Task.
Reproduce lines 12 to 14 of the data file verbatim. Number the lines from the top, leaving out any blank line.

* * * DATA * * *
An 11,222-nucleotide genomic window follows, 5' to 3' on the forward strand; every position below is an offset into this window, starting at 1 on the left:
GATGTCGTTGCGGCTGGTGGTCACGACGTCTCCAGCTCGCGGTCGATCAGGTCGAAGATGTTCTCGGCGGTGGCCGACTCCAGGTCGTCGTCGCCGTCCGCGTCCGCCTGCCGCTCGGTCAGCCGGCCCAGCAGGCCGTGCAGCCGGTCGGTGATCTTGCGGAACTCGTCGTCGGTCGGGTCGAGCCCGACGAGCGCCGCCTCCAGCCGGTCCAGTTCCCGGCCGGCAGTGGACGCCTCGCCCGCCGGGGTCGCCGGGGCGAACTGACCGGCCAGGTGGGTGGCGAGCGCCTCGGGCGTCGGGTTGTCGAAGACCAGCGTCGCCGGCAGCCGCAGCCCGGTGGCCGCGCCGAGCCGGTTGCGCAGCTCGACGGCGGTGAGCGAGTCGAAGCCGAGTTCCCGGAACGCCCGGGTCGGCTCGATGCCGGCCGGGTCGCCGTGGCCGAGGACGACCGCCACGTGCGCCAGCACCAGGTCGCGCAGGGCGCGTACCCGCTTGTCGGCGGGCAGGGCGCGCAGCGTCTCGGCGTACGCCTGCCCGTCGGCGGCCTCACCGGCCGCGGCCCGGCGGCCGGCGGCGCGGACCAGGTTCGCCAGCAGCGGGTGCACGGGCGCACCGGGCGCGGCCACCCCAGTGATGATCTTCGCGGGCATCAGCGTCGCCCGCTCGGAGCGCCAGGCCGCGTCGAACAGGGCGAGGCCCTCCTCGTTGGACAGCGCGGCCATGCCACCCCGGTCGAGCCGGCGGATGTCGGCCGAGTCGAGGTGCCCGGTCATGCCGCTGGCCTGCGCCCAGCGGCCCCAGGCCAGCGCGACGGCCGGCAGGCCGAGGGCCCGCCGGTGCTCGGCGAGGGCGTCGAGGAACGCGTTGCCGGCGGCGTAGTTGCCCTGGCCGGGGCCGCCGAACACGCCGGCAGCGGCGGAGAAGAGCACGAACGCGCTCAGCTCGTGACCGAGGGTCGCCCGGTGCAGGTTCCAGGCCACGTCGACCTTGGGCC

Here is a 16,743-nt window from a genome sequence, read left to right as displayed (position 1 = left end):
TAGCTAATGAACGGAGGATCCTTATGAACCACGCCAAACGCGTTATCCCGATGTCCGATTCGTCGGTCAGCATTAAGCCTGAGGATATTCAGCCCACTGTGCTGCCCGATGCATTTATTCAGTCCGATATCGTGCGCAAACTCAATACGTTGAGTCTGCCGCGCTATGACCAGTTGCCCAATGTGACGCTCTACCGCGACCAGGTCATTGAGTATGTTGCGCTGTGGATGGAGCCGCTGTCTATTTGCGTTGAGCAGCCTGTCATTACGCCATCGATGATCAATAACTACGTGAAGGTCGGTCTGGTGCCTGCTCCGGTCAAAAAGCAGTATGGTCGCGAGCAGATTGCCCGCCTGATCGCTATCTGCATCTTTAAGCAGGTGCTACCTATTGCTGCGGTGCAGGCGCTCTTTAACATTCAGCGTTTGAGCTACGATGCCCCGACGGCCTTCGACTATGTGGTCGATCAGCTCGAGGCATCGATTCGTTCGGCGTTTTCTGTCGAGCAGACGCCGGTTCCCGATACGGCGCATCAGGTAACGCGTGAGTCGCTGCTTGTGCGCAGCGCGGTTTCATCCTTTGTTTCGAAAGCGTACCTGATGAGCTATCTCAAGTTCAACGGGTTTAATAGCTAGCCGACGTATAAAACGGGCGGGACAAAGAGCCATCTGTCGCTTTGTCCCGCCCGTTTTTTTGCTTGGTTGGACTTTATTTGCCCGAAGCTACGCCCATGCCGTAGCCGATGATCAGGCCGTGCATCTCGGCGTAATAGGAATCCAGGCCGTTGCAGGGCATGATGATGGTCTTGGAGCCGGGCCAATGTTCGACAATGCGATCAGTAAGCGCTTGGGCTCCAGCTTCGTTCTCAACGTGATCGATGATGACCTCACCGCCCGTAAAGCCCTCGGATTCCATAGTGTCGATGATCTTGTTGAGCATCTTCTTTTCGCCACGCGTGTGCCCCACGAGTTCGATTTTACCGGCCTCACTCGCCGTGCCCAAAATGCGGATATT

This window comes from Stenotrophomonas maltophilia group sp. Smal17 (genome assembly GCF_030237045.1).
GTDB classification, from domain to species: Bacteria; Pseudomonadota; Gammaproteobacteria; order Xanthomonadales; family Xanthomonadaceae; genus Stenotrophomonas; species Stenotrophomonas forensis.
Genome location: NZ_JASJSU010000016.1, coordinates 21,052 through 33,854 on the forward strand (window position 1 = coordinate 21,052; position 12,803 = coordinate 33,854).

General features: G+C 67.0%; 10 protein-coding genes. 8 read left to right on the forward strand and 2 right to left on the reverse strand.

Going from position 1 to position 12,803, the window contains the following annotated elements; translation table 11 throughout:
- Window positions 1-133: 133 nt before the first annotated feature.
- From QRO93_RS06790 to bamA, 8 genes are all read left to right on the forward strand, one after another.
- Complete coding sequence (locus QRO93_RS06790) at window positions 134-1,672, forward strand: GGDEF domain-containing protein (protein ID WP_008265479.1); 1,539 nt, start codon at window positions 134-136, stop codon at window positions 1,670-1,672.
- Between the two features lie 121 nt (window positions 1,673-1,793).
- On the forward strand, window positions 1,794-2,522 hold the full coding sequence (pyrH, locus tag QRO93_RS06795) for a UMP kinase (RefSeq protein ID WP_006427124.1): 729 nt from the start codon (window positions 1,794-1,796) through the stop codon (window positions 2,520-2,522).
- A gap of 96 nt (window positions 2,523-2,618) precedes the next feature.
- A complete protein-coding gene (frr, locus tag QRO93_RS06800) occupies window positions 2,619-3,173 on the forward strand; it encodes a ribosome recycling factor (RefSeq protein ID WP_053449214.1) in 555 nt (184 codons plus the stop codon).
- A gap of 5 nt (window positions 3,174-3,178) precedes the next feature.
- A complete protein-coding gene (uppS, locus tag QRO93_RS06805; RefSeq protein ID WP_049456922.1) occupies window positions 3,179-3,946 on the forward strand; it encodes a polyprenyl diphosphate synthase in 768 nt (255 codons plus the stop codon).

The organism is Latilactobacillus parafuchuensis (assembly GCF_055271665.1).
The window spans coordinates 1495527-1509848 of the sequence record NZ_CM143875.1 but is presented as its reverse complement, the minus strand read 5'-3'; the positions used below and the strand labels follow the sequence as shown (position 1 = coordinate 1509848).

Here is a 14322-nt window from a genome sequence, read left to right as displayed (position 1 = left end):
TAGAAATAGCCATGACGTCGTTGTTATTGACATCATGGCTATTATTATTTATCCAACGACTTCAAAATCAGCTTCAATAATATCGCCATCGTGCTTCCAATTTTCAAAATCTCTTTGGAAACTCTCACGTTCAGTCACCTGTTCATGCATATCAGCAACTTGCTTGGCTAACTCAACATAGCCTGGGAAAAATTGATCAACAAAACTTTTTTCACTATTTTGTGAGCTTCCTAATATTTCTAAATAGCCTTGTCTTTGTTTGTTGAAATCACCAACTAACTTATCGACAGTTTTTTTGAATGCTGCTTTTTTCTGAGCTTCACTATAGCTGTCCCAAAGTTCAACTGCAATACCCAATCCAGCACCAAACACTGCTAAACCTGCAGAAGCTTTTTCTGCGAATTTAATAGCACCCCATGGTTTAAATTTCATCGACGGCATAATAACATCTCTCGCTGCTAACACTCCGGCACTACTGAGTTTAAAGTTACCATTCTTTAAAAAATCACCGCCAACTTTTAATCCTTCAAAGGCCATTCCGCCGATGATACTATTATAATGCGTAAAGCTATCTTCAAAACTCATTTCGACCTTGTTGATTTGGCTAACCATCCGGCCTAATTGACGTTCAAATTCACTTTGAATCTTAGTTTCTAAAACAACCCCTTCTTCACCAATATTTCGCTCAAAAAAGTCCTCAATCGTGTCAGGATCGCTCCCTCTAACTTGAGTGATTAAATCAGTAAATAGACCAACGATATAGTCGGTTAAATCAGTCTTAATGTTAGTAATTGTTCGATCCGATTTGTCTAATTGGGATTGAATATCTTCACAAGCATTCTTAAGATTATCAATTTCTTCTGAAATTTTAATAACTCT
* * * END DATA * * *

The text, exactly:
- Complete coding sequence (locus QRO93_RS06790) at window positions 134-1,672, forward strand: GGDEF domain-containing protein (protein ID WP_008265479.1); 1,539 nt, start codon at window positions 134-136, stop codon at window positions 1,670-1,672.
- Between the two features lie 121 nt (window positions 1,673-1,793).
- On the forward strand, window positions 1,794-2,522 hold the full coding sequence (pyrH, locus tag QRO93_RS06795) for a UMP kinase (RefSeq protein ID WP_006427124.1): 729 nt from the start codon (window positions 1,794-1,796) through the stop codon (window positions 2,520-2,522).